Conway: It was a form of self-expression in a fairly uniform environment. As I’ve always said, the word “uniform” is a misnomer for American soldiers. Since the days of the Revolution, they’ve tried to have some little thing that set them out apart from the others, something that made them who they were, whether that was a certain kind of a badge or button, or some kind of an emblem carved in the stock of their weapons. Feeling good about yourself is an important part of morale in any team, and self-recognition and individuality are a big part of that.
Collectors Weekly: Did personalized helmets put the servicemen at risk in any way?
Conway: It didn’t really matter too much. When the Army first went to Vietnam, the helmets were white, which the crews perceived as making their heads perfect targets. At some point, the orders came down for the personal equipment people to take the helmets in and paint them Army green. You do find some of the early helmets that actually started out being white and got painted green. In terms of the personalization, I’ve seen some really crazy stuff. Some servicemen painted their helmets bright orange or pink, to show they were tempting fate. But hitting a guy in the head from the ground with an AK-47 when he’s in a moving helicopter is more a matter of luck than it is skill. So a bright helmet was probably fairly inconsequential as a tactical problem.
Collectors Weekly: How did the experiences of helicopter pilots in Vietnam compare to those of the Army pilots in World War II?
Conway: When it comes to Americans, we all like a fight when we think it’s right. I think the spirit of patriotism and the will to help oppressed people was there in Vietnam just like it was in World War II. You still had the youthful effervescence of young men who were intelligent, well-educated, and flying a very expensive aircraft. Not only was the aircraft at stake, but also your passengers, so there was a huge sense of responsibility in both wars.
On the other hand, most of the Vietnam guys were raised by the World War II generation and never lived through the poverty of the Depression. Not so many of them were raised on farms. Instead, you had kids that were raised in the city. You had the integration of people of all races and backgrounds in the aviation crews, which didn’t occur so much in World War II.
Of course, the big difference is the Vietnam guys came back from a war where we weren’t the clear and obvious winners. So they dealt with the social implications, and it was quite a trauma for a lot of them. As a part of a cohesive team in their unit, they all depended on each other. When they left that “family,” they came back to a world that had no idea what they had accomplished and lived through. They were sometimes perceived as baby killers or drug freaks, completely erroneous perceptions that had been generated by the media and also by protesters and the subculture.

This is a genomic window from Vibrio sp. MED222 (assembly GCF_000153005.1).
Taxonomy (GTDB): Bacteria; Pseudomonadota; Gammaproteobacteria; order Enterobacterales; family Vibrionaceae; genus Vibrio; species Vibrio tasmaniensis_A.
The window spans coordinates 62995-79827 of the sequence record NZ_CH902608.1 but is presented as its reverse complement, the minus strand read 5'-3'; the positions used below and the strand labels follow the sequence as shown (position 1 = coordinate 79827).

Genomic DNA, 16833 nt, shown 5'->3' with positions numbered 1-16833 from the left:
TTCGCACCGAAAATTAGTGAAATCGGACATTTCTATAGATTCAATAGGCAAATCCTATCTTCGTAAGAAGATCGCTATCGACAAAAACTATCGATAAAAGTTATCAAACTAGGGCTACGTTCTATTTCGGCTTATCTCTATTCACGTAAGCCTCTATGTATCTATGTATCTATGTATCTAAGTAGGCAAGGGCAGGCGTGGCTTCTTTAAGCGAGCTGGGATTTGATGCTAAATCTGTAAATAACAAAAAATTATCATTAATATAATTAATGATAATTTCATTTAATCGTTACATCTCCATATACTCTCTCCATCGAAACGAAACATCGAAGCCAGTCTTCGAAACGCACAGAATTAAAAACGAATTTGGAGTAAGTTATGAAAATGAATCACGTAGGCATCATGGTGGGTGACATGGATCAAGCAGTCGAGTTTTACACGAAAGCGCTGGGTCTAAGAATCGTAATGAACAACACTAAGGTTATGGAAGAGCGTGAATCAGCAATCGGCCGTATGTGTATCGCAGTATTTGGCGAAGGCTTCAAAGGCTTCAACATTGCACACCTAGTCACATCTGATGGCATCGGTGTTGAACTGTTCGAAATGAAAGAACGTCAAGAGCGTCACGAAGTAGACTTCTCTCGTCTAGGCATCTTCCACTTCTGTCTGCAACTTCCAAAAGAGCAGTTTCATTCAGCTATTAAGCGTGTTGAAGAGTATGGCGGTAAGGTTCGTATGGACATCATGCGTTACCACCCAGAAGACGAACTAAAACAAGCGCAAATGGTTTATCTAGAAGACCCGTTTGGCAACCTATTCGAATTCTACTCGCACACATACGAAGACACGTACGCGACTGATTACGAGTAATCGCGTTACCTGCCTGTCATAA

“When you’ve got a guy looking death in the eye every day, it’s hard on morale to tell him he can’t paint his girlfriend’s name on his helmet.”
In general, with the helicopter pilots and their crews, you didn’t find the prevalence of drugs. You didn’t find people going AWOL because they had actually volunteered to do what they were doing. The Army didn’t draft people to become helicopter pilots or door gunners because of the risk. Going into aviation, that was a choice.
One day, I called a veteran who had shared some stuff with me, and his wife answered and she said, “When John came back from Vietnam, people threw feces at him at the airport. You know, he saved lives over there. He did the best job he could possibly do, and he lost a big part of his life, only to come back and be greeted like that.” And she said, “You don’t how important it was for him to find somebody like you who understood, appreciated, and cared.”
Collectors Weekly: What kind of images you would see on these helmets?
Conway: It didn’t stray too much from the sort of things you saw on World War II flight jackets. They would pick designs that reflected their aircraft, unit insignia, or radio-identification names known as call signs. A lot of times, the unit insignia would correlate with the call sign. For example, people in Troop C, 16th Cavalry, their image was a black knight from a chess set, and they called themselves Darkhorse. The call signs for that unit, they would start with Darkhorse 1 and go upward to reflect the platoon an individual was assigned to.